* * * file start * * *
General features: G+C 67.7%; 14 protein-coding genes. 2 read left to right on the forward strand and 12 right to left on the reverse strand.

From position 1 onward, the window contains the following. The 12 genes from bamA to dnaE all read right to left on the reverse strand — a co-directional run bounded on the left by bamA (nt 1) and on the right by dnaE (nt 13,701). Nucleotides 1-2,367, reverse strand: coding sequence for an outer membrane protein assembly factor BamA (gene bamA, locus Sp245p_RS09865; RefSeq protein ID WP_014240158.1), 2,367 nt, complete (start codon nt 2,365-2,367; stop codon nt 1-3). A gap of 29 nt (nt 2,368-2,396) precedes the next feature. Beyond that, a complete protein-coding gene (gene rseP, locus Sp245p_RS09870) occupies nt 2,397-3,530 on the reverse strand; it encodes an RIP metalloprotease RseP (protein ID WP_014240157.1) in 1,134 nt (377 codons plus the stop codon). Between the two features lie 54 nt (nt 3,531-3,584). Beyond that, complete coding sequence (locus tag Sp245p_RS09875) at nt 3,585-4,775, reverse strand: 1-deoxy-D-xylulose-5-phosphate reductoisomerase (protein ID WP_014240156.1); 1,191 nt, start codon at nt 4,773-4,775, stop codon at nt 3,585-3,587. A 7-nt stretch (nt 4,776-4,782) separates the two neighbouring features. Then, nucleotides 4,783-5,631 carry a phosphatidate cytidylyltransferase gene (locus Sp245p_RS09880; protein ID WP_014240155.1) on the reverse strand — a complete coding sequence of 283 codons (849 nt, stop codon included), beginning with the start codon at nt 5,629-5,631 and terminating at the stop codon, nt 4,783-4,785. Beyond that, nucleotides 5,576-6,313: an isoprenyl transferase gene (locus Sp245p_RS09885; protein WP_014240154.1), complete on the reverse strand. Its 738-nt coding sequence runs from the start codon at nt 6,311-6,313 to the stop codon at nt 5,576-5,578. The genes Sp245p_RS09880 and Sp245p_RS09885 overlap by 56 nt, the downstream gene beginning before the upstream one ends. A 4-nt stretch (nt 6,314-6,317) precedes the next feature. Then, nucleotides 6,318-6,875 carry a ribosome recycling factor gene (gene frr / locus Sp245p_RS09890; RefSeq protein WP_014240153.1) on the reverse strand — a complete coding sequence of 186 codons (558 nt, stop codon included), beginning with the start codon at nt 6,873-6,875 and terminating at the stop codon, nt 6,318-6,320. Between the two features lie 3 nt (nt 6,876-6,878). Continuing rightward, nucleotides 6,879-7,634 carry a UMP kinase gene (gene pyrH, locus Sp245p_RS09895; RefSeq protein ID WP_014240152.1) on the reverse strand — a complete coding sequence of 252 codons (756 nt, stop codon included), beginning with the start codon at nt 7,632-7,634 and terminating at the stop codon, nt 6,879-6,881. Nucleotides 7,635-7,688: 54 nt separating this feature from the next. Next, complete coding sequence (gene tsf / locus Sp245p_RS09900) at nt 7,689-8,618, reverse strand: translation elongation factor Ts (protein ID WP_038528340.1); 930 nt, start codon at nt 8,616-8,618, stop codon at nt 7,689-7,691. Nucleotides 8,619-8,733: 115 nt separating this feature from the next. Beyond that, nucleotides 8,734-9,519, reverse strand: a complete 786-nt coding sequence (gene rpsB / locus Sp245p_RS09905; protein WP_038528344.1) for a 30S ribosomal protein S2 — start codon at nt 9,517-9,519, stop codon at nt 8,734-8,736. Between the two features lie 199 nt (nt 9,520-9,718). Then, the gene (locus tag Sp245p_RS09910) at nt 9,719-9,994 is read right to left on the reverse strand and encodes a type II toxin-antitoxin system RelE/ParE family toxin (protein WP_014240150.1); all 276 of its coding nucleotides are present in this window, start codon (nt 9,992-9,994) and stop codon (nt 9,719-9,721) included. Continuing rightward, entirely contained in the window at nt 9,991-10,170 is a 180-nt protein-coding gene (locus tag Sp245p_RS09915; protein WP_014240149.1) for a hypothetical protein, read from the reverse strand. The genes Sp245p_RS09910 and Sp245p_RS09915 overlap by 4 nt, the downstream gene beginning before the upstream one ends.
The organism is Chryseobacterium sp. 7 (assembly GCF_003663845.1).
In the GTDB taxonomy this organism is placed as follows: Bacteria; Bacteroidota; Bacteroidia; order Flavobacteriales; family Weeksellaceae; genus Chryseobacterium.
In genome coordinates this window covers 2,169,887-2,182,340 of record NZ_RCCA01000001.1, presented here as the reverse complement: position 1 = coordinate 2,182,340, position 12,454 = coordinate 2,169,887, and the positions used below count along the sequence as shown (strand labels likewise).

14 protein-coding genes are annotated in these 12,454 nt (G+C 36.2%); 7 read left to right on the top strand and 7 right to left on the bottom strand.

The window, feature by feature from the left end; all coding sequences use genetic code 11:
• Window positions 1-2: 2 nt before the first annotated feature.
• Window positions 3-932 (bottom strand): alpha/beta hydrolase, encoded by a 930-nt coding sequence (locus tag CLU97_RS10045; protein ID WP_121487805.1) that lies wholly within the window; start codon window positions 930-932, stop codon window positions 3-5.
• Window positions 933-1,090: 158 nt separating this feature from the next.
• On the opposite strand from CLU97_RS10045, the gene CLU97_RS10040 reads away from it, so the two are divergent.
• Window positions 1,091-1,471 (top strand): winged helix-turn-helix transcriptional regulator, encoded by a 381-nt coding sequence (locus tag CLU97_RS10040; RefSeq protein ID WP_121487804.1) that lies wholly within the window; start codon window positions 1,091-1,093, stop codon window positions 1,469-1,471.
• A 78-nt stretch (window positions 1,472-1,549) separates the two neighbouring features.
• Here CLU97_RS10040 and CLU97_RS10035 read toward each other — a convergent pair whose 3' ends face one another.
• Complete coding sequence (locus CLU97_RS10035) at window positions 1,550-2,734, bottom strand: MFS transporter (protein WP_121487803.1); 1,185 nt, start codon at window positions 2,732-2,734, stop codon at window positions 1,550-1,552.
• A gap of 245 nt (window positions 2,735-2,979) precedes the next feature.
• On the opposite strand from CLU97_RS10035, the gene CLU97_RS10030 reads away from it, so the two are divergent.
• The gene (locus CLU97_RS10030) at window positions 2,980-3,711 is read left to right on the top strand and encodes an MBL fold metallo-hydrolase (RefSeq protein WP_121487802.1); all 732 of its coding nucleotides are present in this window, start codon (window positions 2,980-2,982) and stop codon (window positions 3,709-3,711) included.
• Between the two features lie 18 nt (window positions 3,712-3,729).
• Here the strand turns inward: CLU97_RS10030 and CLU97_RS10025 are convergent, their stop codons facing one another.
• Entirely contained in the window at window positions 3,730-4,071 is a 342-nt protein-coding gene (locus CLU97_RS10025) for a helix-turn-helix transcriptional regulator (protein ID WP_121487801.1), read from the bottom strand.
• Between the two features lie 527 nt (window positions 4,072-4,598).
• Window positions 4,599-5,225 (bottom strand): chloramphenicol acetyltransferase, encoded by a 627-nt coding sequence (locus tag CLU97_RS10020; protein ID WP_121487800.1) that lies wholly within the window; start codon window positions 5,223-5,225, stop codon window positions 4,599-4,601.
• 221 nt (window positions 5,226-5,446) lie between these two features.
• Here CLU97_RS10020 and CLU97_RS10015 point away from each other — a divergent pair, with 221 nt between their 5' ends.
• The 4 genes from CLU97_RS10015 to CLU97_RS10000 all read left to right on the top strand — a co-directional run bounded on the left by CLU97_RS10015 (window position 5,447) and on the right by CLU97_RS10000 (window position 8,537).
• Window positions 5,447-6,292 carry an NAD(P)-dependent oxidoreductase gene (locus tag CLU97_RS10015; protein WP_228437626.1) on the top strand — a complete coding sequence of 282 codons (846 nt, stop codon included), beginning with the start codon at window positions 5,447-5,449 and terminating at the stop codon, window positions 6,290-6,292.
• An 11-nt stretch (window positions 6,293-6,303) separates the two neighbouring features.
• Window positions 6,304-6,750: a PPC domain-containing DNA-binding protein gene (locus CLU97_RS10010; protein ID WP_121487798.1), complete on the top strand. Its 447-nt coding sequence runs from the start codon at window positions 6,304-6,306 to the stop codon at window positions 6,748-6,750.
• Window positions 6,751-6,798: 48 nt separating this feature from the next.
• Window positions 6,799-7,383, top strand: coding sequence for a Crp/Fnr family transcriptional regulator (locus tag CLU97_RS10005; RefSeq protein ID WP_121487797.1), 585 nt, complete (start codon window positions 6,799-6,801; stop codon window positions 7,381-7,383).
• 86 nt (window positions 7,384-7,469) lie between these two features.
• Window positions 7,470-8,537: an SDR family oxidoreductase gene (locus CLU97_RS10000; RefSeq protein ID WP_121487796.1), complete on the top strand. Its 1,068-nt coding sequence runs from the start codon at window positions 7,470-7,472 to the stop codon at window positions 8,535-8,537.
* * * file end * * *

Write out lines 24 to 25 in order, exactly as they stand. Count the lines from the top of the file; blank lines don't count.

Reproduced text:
• 221 nt (window positions 5,226-5,446) lie between these two features.
• Here CLU97_RS10020 and CLU97_RS10015 point away from each other — a divergent pair, with 221 nt between their 5' ends.